The Centers for Disease Control and Prevention (CDC) recently updated its "Guideline for the Prevention of Surgical Site Infection (SSI)." The 2017 version of the guideline, published in the JAMA Surgery journal, updates the last version, released in 1999. Where in the past recommendations were based on what the CDC described as "expert opinion," it is now commonplace to base clinical guidelines on evidence-based grading.
To develop the new guideline, CDC set out to determine if there was evidence-based support for the 42 statements included in the old version. Following a substantial literature review of more than 5,000 pieces published from 1998 through April 2014, CDC made recommendations on just 17 of those statements.
Despite this outcome, the new guideline still includes important information for ambulatory surgery centers. Here are four of the key takeaways.
- Most applicable recommendations. The recommendations most likely to affect ASCs are the following:
- Patients should shower or bathe with soap or an antiseptic agent at least one night before the operative day.
- Normothermia should be maintained in all patients.
- Skin preparation in the operating room should be performed using an alcohol-based agent (unless contraindicated).
- During surgery, glycemic control should be implemented using blood glucose target levels less than 200 mg/dL.
- For clean and clean-contaminated procedures, do not give additional prophylactic antimicrobial doses after closing the surgical incision, even if the patient has a drain in place.
- Do not apply topical antimicrobial agents to the incision.
- Strengthening of existing processes. Generally, ASCs already following these recommendations, but their inclusion in the new guideline gives more "weight" to their importance. When ASCs tell patients about the need to bathe prior to a procedure or if a medical advisory committee (MAC) is considering the development of a policy that includes these recommendations, there is now a federal guideline that follows evidence-based evaluations to reference as support for the practices.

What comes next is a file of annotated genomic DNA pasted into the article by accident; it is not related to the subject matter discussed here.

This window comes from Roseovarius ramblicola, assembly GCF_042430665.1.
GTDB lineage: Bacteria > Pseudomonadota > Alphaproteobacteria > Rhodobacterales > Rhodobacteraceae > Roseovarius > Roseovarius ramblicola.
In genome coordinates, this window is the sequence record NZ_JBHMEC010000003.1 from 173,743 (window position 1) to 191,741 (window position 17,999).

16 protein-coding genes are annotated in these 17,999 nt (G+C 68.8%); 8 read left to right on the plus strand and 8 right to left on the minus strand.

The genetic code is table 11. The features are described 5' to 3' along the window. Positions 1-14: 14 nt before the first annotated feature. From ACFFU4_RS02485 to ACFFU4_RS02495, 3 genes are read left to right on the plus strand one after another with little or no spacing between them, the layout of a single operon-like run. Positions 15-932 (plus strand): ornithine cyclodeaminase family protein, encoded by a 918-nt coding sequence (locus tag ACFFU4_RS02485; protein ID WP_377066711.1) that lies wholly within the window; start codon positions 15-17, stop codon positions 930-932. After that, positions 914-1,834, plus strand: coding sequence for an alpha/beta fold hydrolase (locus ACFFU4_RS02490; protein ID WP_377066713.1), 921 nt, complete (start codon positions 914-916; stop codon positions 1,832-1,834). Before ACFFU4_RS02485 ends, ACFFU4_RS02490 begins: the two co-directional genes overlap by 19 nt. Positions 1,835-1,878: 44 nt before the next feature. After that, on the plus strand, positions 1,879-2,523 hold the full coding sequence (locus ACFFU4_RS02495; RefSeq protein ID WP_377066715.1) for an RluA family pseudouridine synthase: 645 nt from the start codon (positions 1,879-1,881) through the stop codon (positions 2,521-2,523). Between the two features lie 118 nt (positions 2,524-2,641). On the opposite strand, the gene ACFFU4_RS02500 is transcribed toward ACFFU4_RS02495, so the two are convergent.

- Powerful tool to change practices. In the event that any of an ASC’s physicians are not already following these recommendations; the publishing of the new guideline can serve as a mechanism to standardize care. An ASC's MAC should share the guideline with these physicians and iterate the importance of following the federal guideline.
- Legal basis for change. In the event of a litigious situation, authorities consider federal guidelines, such as those from the CDC and National Institutes of Health, as the "standard of practice" upon which they, in part, measure compliance. The potential legal risk of failing to follow federal recommendations can help persuade even the most stubborn of physicians to update their practices.